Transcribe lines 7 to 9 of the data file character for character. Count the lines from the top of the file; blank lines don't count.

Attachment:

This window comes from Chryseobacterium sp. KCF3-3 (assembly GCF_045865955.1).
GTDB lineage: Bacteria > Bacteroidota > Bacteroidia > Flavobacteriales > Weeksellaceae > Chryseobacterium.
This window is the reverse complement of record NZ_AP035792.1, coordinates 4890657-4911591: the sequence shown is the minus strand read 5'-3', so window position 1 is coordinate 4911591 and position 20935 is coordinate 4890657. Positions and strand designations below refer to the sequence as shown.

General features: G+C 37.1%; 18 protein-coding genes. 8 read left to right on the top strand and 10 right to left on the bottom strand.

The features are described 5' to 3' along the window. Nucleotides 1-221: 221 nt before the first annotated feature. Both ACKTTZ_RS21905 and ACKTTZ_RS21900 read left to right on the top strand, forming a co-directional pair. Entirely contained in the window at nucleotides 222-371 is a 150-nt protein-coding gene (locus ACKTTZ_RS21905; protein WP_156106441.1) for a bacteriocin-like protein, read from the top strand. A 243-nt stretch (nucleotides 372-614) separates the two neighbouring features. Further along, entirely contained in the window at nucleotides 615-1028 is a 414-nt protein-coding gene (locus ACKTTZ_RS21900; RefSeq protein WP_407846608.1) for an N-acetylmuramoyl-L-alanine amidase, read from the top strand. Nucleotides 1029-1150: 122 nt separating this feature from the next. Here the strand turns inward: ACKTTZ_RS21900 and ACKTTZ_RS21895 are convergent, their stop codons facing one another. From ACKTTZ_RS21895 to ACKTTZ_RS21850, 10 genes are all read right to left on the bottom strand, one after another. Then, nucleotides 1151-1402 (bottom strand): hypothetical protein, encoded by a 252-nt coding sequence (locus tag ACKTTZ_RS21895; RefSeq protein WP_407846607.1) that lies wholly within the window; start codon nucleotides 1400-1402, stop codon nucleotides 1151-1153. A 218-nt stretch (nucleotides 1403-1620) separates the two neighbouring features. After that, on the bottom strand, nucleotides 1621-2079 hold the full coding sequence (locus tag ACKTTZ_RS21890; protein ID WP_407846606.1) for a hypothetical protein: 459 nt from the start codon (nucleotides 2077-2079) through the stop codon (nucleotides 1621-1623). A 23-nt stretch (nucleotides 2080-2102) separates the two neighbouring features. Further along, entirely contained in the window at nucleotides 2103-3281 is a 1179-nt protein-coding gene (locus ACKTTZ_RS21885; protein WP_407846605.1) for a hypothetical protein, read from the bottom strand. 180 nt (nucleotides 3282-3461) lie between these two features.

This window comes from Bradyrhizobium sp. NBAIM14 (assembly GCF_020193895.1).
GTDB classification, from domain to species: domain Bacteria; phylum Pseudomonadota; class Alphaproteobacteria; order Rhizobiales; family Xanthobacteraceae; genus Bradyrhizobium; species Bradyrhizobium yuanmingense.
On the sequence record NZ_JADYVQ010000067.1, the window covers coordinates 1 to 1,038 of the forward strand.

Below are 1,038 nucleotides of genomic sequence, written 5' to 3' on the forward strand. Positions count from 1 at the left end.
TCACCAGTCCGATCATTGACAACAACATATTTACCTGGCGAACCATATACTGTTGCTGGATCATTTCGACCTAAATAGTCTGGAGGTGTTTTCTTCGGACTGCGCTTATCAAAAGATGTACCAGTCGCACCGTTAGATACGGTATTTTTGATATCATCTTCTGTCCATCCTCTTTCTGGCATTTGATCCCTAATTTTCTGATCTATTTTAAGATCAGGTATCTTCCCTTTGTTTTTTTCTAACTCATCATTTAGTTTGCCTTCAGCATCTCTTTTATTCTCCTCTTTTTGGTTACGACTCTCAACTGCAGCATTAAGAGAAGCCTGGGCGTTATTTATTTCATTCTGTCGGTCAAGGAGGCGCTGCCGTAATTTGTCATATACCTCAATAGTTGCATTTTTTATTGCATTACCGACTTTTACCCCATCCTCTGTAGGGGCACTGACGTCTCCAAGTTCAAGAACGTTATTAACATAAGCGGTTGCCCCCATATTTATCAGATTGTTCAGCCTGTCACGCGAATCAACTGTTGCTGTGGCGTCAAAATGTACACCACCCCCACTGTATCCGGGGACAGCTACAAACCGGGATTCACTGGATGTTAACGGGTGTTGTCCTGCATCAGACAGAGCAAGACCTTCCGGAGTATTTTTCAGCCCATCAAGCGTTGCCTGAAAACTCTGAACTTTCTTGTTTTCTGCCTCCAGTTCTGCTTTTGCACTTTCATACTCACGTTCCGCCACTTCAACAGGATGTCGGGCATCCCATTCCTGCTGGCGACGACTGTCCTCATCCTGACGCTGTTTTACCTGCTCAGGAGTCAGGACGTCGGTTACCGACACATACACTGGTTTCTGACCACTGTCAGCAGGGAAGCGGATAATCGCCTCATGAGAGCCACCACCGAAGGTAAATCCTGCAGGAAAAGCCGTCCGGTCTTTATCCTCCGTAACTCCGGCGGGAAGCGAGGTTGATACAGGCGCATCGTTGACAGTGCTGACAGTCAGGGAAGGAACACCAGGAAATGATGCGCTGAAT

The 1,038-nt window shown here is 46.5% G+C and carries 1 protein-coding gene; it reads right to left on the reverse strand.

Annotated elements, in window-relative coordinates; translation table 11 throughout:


GTDB classification, from domain to species: domain Bacteria; phylum Pseudomonadota; class Alphaproteobacteria; order Rhizobiales; family Xanthobacteraceae; genus Bradyrhizobium; species Bradyrhizobium yuanmingense.
On the sequence record NZ_JADYVQ010000067.1, the window covers coordinates 1 to 1,038 of the forward strand.

Below are 1,038 nucleotides of genomic sequence, written 5' to 3' on the forward strand. Positions count from 1 at the left end.